In a recent paper, Phil Potter and I show statistically in a sample of hundreds of terrorist groups that they have tended to attack civilians only when the leaders were too weak to impose their tactical preferences on lower-level members. For this reason, terrorist groups are significantly more likely to attack civilians after the leaders have been killed in drone strikes or when their fighters gain some autonomy by traveling farther away from them to mount operations.
In a forthcoming paper in Security Studies, Justin Conrad and I find additional evidence that terrorist leaders generally understand the political risks of attacking civilians and therefore try to brand their group as more moderate. Specifically, we reveal that over the past four decades, the hundreds of terrorist groups around the world have claimed credit for only about 1 out of 7 of their attacks. And when their operatives have struck civilian targets, the likelihood of their leaders taking organizational credit drops by an additional 29%.
Conversely, Northeastern University colleagues and I show in a forthcoming paper in Studies in Conflict and Terrorism that terrorist propaganda videos usually avoid showcasing attacks against civilians, especially when the leaders exercise greater control over the content.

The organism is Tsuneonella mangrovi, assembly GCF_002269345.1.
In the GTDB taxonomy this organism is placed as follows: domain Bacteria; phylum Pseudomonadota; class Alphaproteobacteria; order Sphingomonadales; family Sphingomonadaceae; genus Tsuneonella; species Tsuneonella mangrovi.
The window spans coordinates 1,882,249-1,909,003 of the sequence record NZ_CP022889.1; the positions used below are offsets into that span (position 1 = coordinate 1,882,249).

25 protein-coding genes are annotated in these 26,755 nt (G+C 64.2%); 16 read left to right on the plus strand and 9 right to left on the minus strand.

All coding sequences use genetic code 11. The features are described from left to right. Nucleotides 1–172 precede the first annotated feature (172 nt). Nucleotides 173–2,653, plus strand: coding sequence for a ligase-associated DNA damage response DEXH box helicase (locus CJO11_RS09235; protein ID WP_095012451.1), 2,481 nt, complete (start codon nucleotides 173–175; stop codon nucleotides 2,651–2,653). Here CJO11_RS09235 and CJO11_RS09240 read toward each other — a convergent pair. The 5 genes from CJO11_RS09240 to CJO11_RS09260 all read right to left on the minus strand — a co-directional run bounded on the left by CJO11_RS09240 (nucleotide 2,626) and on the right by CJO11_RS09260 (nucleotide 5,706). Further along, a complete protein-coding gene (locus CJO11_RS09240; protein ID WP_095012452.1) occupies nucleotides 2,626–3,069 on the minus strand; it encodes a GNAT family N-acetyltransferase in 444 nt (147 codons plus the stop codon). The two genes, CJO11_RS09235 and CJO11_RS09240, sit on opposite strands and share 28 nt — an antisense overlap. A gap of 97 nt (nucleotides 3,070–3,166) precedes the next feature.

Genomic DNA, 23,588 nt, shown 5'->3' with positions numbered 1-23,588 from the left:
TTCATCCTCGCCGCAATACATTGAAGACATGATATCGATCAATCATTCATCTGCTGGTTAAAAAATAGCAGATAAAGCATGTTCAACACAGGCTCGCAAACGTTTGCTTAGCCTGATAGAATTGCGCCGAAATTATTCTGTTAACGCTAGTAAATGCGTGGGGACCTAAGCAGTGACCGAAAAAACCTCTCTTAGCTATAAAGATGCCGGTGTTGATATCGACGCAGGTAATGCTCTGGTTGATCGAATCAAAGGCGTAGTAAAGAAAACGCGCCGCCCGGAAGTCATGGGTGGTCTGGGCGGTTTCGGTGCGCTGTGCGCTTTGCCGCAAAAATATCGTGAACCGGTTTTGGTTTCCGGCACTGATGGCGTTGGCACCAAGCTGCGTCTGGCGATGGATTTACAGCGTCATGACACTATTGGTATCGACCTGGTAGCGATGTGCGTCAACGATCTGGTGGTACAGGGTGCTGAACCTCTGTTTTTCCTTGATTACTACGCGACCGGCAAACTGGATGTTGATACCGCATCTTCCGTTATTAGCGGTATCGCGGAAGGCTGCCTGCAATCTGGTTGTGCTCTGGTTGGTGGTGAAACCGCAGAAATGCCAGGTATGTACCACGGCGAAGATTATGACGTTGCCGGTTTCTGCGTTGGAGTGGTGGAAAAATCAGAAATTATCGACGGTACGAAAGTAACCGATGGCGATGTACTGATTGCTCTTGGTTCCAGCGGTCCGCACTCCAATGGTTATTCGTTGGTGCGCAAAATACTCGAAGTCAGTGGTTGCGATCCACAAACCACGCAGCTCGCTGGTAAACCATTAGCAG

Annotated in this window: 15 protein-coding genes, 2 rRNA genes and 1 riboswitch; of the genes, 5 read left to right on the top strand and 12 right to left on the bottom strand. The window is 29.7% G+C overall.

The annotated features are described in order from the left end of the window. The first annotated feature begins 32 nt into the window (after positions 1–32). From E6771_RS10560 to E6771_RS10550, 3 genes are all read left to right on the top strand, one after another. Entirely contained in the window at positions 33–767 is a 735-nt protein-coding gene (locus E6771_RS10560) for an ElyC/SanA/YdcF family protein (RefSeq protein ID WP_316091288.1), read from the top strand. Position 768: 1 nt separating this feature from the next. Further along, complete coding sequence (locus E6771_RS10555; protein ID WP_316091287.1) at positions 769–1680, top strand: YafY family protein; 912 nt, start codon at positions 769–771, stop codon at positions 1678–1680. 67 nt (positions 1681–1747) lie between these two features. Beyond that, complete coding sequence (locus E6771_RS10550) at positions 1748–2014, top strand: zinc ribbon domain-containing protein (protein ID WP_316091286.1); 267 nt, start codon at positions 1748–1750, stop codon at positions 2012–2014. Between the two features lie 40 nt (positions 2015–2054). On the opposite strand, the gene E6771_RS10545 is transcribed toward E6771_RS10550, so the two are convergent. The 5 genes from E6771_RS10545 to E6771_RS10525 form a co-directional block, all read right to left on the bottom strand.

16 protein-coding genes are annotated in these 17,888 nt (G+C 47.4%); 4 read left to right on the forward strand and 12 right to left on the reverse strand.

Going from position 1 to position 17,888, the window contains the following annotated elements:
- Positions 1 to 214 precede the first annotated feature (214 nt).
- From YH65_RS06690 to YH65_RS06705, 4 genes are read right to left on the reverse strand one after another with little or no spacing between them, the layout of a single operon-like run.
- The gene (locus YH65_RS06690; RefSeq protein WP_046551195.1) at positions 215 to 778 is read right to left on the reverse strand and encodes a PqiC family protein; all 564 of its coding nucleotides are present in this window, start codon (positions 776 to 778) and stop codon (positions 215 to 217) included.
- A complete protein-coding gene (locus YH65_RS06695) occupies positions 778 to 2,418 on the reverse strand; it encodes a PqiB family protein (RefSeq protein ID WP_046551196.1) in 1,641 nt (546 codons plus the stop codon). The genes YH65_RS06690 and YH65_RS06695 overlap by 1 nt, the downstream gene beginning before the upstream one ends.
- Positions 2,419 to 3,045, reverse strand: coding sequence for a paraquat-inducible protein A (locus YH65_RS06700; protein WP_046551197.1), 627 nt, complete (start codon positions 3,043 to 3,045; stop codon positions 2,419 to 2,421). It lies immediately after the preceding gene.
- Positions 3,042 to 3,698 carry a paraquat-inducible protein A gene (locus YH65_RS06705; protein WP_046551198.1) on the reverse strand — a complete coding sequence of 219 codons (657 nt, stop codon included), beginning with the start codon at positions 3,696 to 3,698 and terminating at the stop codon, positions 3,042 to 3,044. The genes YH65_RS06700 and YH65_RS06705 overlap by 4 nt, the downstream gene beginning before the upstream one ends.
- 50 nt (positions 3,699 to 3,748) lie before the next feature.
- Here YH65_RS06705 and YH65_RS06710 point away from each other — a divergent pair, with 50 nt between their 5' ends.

Islamic State operates differently. Rather than trying to curtail attacks against civilians, the leadership encourages them. Baghdadi is an outlier not only because he gives the green light for operatives to strike almost any target in the world, but also because he claims credit for the unpopular attacks and even brags about them on social media.
Those who believe that Baghdadi is a mastermind have been appealing to companies like Twitter and Facebook to remove his violent online content. They think we have to blunt the impact of his media-savvy group’s cruelty-mongering if we’re going to stand a chance against him. But Baghdadi is no mastermind; and Twitter and Facebook shouldn’t be condemned for helping Islamic State. These companies instead should be commended for exposing the group’s heinous behavior, and thereby turning the world against it.
Max Abrahms is a professor of political science and public policy at Northeastern University.